It has stood for speed in Central Texas since 1972, but that is about to come to an abrupt stop. Texas Thunder Speedway hosts its final race Aug. 31, ending a four-decade stretch as the area’s lone quarter-mile dirt track.

Over the years, the plot of land at West Stan Schlueter Loop and Bunny Trail has become a routine meeting spot for auto racing enthusiasts with weekly races every Saturday night from March through September.

Constructed on leased land, however, the rapidly growing area recently overtook the track and a decision was made to sell the lot, leaving numerous fans such as former track champion and current Killeen Mayor Dan Corbin saddened for the city’s loss.

“It has just been a great Saturday night tradition,” said Corbin, who raced at the track from 1986 through 1991. “There are so many people there who race cars and they are sitting with their former competitors, and racing is a team sport.

“There is just something special about your home race track, where you know everybody and it is just so very special.”

As towns grow, however, many quarter-mile tracks are closing down because of opposition to the noise or, in this case, because of opportunities for landowners to turn those into commercial developments.

Originally located in a rural part of the town, neighborhoods and stores now overrun the area, causing the demise of the track that has become home to generations of racing fans.

“It gave people in the community something to do with their families other than the movie theaters and the bars,” former track promoter Pat Wilson said. “A lot of young kids have grown up out there. Most of them are now older and their kids are racing.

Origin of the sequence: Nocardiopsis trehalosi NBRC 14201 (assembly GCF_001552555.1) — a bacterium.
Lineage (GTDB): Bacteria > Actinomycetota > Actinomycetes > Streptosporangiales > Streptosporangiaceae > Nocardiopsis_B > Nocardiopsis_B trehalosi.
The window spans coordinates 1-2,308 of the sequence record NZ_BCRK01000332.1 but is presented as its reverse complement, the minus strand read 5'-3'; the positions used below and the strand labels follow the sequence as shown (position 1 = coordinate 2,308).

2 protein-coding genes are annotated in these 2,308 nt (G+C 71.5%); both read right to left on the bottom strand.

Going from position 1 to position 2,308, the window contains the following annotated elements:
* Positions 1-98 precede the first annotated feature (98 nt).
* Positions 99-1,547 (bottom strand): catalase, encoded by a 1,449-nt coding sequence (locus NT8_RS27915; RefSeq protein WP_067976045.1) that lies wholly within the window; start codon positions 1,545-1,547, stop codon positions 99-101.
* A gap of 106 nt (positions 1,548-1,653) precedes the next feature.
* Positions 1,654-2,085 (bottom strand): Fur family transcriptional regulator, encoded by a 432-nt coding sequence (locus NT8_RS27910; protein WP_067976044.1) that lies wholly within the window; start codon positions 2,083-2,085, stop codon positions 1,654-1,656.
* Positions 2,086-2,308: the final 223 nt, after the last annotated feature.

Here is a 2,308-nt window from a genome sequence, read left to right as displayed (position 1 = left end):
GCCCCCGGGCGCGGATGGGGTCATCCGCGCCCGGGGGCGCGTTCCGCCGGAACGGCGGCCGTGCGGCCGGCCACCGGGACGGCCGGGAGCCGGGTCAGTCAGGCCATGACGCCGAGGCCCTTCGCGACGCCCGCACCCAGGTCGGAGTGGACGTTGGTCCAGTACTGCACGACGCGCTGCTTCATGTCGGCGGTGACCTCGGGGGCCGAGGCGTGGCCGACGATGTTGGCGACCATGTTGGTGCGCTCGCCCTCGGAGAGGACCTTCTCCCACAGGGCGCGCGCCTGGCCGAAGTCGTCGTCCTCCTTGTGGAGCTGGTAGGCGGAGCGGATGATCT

“But times change. Out there, it used to be a two-lane highway, and nobody thought about Old Copperas Cove Road much, but then it turned into Stan Schlueter Loop and it has all built up around it. So, it was just a matter of time.”

Texas Thunder Speedway has become a racing institution for fans from all over the area after originally opening as Stars and Stripes Speedway. It did not always produce a clean image with no regulation of alcohol and was occasionally prone to fights, but it was also the area’s premier racing facility.

Bill Barbee Jr. inherited the track following his father Bill Barbee’s death in the early 1980s and instituted additional control, making the venue more family friendly and appealing to the masses.

Since then, the track has developed a passionate following.

“(The community) is losing very good family entertainment,” said Tim Essenburg, a former racer and current track announcer. “There are a lot of people who look forward to coming to the races on Saturday nights and have for many, many, many years.”

The Texas Thunder Speedway hosts four more events before closing its doors, including the Willie Palmer Memorial Race on Aug. 17.

The event holds special meaning for Corbin, who helped create the event in 1991 in the memory of a fallen soldier from the Gulf War.

“Part of our history is just going away,” Corbin said. “Some great drivers have raced out there.”

It was always the great races, though, that appealed to Wilson.

“Sometimes with dirt tracks, if you start in the back, that is where you finish,” he said. “But there, you could start at the back and win the race. That tradition, the configuration of the track, the dirt; I don’t know what it is, but it was very racy and competitive.”

Contact Clay Whittington at

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